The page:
Will privacy law remove our ability to roll up retention periods and force classification and sentencing of every individual record?

In preparation for the introduction of the consumer data right in Australia, I’m reading a lot of overseas privacy news.

I’ve seen many fines associated with the failure to have a destruction plan in place.

I’m wondering if it might bring any of the practices that we have adopted for convenience and simplicity under scrutiny.

Specifically, the practice of sentencing records as a group to the longest period that applies to the grouping.

The practice has been a godsend for many organisations. 

It has made greatly simplified classification schemes achievable.

This has made accurate classification achievable for users with far less skill and training.

In general, this seems to have made records programs more likely to deliver good outcomes.

We’re more likely to get records in a records system, more likely to have them accurately classified, and then more likely to be able to destroy them with confidence.

One outcome of privacy law though, is to essentially flip the requirement from mandatory retention, to mandatory destruction.

Which makes me wonder if the practice will still be acceptable.

2 thoughts on “Will privacy law remove our ability to roll up retention periods and force classification and sentencing of every individual record?”

  1. Hi Karl,

    I’m working in Belgium and can confirm your though about the évolution of our practice under the EU GDPR (privacy regulation).

    But I wouldn’t ne so sure to have better records in records system :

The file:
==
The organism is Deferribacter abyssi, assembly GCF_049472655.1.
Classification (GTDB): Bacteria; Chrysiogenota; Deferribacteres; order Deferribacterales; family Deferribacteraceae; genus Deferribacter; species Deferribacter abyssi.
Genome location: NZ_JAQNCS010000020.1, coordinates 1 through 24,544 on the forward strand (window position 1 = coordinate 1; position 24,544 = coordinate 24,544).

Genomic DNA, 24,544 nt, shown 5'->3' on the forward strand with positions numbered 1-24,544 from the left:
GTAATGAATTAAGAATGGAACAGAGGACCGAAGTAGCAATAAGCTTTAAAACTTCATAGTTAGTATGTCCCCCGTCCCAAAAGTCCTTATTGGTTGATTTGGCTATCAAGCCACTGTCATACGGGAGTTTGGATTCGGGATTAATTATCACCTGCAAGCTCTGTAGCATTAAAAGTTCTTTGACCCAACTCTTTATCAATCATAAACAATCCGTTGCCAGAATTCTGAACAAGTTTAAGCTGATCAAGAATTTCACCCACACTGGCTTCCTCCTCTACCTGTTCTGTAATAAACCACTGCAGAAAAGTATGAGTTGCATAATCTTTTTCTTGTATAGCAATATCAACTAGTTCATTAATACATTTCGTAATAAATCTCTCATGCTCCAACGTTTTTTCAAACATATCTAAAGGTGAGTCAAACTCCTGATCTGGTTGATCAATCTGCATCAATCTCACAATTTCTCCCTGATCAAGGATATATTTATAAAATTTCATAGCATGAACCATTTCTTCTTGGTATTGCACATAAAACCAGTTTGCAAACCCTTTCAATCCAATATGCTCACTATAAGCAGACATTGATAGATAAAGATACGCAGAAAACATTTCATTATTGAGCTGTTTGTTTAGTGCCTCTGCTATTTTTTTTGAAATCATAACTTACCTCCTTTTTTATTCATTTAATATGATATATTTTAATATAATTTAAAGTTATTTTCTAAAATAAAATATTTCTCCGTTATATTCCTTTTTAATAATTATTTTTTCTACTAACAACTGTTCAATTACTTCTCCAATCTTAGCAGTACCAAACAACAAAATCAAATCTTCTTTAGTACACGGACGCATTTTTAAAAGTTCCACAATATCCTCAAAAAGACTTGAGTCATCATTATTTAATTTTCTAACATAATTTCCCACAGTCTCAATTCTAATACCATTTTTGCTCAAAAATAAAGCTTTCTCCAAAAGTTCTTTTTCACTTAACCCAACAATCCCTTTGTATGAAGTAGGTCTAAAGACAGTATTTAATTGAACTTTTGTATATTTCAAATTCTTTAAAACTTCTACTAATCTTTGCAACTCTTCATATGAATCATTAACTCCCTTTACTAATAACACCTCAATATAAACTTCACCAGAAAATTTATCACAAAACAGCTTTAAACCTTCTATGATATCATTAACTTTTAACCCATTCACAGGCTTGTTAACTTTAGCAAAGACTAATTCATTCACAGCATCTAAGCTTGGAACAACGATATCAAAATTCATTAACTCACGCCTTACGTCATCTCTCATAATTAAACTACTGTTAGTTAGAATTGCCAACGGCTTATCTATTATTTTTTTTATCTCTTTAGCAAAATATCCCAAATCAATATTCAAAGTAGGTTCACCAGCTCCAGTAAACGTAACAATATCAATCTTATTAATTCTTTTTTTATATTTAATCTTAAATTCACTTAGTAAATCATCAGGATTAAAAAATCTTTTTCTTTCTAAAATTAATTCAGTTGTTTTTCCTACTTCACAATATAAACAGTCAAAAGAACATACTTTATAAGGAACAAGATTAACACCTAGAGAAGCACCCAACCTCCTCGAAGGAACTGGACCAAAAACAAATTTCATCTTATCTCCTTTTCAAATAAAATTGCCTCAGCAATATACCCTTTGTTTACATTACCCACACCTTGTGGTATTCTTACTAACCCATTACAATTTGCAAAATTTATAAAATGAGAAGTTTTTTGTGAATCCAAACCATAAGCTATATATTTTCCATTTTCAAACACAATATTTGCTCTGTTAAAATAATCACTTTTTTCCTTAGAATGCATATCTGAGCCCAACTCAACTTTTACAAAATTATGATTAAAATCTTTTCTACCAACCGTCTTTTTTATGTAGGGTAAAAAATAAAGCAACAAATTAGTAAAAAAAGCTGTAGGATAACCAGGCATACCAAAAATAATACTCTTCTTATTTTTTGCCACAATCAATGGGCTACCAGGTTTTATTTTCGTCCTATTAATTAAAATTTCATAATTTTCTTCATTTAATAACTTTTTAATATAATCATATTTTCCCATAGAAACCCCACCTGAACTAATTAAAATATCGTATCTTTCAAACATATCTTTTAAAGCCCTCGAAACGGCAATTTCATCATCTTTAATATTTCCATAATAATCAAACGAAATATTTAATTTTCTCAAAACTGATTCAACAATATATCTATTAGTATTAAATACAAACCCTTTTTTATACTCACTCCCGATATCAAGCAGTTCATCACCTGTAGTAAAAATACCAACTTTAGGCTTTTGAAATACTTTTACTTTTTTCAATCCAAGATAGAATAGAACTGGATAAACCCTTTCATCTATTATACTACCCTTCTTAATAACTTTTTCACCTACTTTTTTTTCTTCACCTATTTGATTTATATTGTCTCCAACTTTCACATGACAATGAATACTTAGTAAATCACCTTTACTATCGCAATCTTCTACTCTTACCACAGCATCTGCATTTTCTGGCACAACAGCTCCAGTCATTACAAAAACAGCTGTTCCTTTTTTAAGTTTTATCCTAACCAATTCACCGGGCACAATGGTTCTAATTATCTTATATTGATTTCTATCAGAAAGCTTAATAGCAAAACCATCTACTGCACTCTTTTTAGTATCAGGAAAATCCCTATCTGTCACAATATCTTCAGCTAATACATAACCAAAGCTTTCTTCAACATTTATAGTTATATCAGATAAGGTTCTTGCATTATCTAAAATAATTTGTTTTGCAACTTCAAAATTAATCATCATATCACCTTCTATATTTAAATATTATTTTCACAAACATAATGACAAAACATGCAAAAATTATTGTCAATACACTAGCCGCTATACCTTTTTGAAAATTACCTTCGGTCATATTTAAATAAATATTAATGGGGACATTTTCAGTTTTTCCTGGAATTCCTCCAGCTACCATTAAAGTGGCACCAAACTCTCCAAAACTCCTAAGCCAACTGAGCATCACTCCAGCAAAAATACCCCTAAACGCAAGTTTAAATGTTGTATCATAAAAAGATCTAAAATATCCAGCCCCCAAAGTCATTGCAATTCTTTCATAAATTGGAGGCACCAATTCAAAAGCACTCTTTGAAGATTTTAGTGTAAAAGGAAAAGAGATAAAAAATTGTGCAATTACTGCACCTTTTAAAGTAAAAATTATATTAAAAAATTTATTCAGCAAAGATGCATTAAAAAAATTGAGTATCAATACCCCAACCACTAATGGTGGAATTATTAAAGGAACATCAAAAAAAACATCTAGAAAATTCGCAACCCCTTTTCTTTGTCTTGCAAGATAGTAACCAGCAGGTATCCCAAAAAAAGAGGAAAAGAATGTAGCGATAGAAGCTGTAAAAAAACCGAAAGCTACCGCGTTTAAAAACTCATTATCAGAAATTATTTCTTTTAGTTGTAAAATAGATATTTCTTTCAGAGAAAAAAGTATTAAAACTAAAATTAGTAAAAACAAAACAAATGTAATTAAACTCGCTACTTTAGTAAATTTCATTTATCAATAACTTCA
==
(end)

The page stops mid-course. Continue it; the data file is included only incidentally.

– people are indeed now more focus on destruction than on retention and it may create several issue, since people are not always aware of retention obligation. They also don’t know the full process and therefore would like to erase records to early.
    – the EU régulation confirm the data era and reinforce the idea and organisation are facing dilemna since retention regulation are based on records and not on data. Also people doesn’t understand that records (even on paper) are in the scope.

    But Belgian’s organisations have usually a low maturity in information management / governance.

    Anyway I’m convince that privacy Law, such as GDPR, are a very good opprotunities to strenghten our position organisation and to enable better information management.


    1. Thanks for your comment F – and for confirming the point of view. I think it’s a wonderful opportunity for the records profession but it does require us to change our thinking, adapt to a more structured world, and also to market ourselves better as records professionals.


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